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Shoppes at River Crossing not involved in bankruptcy

The Shoppes at River Crossing is not involved in the Chapter 11 bankruptcy filing made early today by one the shopping center's co-owners, said Bill Baker, the Shoppes senior general manager.

General Growth Properties Inc., the nation's second-largest mall operator, filed for bankruptcy protection after it failed to persuade a majority of its debt holders to give it more time to refinance billions of dollars in debt racked up during the housing boom.

"The good news, on the local level, is that our center is a joint venture," Baker said. "The Shoppes at River Crossing and our vendors, and anyone who provides any service there, are not involved in the Chapter 11 filing."

The north Macon retail center is also owned and managed by Jim Wilson and Associates, a privately-owned real estate company based in Montgomery, Ala.

The Shoppes at River Crossing, a 750,000-square-foot regional shopping and entertainment center, opened in March 2008. It features upscale specialty stores, restaurants, two department stores and five mid-size anchor stores. Its stores and restaurants include Dillard's, Barnes & Noble, Coach, Coldwater Creek, J. Jill, Bonefish Grill, Talbot's and Jos. A. Banks.

"Business for us has been very good," Baker said. "For most of our centers, business has been good."

The bankruptcy filing by General Growth Properties is not a reflection of the performance on performance, Baker said, but rather "a reflection of the credit market and the inability to get debt refinanced."

The news of the filing sent the real estate investment trust's stock down 60 cents, or 57 percent, to 45 cents in electronic premarket trading. Its stock traded last spring as high as $44.23.

The move by the Chicago-based company had been widely anticipated since the fall, when the company warned it might have to seek bankruptcy protection if it didn't get lenders to rework its debt terms. Efforts to negotiate with its unsecured and secured creditors ultimately fell short late last month.

"While we have worked tirelessly in the past several months to address our maturing debts, the collapse of the credit markets has made it impossible for us to refinance maturing debt outside of Chapter 11," Chief Executive Adam Metz said in a statement.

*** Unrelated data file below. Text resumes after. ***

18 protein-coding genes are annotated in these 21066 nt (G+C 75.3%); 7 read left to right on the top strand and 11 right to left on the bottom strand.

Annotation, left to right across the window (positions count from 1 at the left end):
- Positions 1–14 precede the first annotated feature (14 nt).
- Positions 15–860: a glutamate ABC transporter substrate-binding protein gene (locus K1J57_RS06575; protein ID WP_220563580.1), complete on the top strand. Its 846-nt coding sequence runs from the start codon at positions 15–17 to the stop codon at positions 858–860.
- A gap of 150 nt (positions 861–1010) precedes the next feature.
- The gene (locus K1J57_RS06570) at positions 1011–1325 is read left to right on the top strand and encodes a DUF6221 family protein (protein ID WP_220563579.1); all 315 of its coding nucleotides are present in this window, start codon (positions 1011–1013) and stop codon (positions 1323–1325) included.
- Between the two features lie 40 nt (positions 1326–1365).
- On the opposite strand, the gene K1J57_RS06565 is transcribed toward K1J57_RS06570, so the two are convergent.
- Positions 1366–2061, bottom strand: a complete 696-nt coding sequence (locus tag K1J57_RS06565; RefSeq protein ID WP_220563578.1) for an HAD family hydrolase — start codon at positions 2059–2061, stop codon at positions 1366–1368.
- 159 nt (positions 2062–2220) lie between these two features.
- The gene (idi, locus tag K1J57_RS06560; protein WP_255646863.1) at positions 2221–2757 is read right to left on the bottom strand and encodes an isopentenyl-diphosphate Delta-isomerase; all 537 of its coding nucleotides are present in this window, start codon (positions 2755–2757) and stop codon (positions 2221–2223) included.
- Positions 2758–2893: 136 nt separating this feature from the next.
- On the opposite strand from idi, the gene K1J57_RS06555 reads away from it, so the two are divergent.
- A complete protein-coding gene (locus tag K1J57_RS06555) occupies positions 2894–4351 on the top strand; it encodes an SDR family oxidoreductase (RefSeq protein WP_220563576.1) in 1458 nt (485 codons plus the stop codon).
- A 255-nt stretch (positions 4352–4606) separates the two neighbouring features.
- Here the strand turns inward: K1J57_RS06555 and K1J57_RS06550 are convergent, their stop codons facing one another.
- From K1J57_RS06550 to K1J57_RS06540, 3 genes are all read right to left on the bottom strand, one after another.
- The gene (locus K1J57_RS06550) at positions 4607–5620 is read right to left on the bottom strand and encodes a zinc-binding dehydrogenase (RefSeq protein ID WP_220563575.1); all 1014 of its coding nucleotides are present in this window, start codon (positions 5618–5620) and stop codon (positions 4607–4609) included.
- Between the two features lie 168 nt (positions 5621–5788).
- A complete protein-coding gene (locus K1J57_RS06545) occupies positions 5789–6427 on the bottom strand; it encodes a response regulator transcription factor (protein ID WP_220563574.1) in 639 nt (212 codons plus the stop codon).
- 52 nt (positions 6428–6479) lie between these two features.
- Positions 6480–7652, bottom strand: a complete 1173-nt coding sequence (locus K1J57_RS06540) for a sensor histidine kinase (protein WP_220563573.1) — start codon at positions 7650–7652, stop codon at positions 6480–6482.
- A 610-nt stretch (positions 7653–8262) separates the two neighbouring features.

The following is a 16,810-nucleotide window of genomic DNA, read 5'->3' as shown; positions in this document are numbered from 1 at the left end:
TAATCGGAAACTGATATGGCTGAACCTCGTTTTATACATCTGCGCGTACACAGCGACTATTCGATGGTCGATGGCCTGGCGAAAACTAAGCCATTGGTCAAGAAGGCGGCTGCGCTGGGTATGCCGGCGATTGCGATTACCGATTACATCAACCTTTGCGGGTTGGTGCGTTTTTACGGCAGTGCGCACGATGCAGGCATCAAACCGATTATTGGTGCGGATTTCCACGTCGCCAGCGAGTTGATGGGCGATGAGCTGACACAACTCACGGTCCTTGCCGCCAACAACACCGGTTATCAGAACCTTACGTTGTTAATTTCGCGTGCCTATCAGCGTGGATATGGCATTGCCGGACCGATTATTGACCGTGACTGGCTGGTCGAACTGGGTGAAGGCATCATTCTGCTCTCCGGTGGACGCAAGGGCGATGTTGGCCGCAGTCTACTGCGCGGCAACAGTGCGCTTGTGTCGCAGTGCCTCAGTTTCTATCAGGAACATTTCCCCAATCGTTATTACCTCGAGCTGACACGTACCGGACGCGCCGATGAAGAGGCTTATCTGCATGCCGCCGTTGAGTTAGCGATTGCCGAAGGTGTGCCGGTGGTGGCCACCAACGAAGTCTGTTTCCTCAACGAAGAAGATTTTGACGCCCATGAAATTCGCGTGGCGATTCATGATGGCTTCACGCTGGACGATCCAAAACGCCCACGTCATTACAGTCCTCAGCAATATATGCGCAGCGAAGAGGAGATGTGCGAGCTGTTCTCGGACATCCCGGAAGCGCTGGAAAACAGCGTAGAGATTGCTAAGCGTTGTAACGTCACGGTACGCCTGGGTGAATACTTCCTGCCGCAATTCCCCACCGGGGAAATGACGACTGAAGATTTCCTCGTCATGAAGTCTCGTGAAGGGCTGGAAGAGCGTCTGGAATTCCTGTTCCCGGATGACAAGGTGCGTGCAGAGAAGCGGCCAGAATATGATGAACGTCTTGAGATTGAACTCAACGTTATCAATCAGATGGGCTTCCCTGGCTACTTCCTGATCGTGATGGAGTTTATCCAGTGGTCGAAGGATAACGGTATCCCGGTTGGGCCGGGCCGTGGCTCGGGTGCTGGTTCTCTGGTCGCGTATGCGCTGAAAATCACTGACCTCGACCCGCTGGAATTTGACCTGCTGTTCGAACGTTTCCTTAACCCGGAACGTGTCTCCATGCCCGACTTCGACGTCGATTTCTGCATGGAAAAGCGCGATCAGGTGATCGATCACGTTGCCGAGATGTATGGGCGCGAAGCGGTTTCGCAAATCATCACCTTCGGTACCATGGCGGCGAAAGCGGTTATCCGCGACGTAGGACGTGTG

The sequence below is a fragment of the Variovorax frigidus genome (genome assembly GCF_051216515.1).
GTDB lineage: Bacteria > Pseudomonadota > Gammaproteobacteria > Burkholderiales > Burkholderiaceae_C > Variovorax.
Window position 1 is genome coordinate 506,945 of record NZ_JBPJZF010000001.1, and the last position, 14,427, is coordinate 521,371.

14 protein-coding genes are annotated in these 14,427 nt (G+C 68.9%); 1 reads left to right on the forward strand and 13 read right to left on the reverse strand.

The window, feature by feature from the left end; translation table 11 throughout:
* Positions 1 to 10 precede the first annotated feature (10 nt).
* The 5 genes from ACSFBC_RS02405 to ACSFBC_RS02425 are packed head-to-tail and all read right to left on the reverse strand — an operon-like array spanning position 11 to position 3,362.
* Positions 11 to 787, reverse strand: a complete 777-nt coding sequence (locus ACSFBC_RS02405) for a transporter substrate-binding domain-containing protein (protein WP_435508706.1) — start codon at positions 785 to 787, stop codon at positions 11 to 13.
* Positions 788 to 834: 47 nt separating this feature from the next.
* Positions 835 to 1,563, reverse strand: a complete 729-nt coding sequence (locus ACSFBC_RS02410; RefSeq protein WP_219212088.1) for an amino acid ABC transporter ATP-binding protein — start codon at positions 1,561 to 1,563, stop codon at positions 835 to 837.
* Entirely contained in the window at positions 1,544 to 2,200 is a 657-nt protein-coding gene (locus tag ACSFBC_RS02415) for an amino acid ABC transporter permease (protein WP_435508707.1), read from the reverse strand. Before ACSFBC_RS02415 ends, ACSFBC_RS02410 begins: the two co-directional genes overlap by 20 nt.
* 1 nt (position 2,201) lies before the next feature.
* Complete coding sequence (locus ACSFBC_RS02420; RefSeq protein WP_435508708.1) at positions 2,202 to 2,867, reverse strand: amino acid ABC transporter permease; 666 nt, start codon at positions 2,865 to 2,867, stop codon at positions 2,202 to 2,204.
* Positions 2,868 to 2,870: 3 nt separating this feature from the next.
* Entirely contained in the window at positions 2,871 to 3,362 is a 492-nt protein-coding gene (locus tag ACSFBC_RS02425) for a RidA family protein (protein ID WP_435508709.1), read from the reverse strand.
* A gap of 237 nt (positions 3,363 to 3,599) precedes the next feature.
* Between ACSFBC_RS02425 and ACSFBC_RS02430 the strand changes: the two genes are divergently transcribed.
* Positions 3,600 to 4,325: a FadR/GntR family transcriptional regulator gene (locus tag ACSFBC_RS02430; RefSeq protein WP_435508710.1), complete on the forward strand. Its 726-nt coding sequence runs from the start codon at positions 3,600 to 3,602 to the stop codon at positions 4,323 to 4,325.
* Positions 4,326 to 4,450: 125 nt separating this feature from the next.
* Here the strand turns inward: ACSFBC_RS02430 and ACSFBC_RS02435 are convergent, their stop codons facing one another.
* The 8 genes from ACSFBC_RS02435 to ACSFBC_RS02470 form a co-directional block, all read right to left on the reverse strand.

Chapter 11 protection typically allows a company to hold off creditors and operate as normal while it develops a financial reorganization plan.

The company had about $29.6 billion in assets and more than $27 billion in liabilities as of Dec. 31, according to documents filed with the U.S. Bankruptcy Court in the Southern District of New York.

The company noted that some subsidiaries, including its third party management business and joint ventures, such as The Shoppes at River Crossing, were not part of the bankruptcy petition.

General Growth said it intends to reorganize with the aim of cutting its corporate debt and extending the terms of its mortgage maturities. It also said it will continue operating all of its shopping centers during the bankruptcy process.

The company said shoppers at its malls will not be affected by its decision to file for bankruptcy protection.

"Our restructuring will be invisible to the customers who visit our properties every day," President and Chief Operating Officer Thomas H. Nolan Jr. said during a morning conference call.

The company said it received a financing commitment from Pershing Square Capital Management LP of about $375 million that General Growth expects to use to operate during the bankruptcy process.

General Growth, which has a stake in more than 200 malls across 44 states, has seen its fortunes sour as the U.S. economy worsened and the credit markets froze, leaving it hard-pressed to refinance the billions in debt the company took on during an aggressive expansion effort that included the $7 billion purchase of a competitor in 2004.

The Associated Press contributed to this article.

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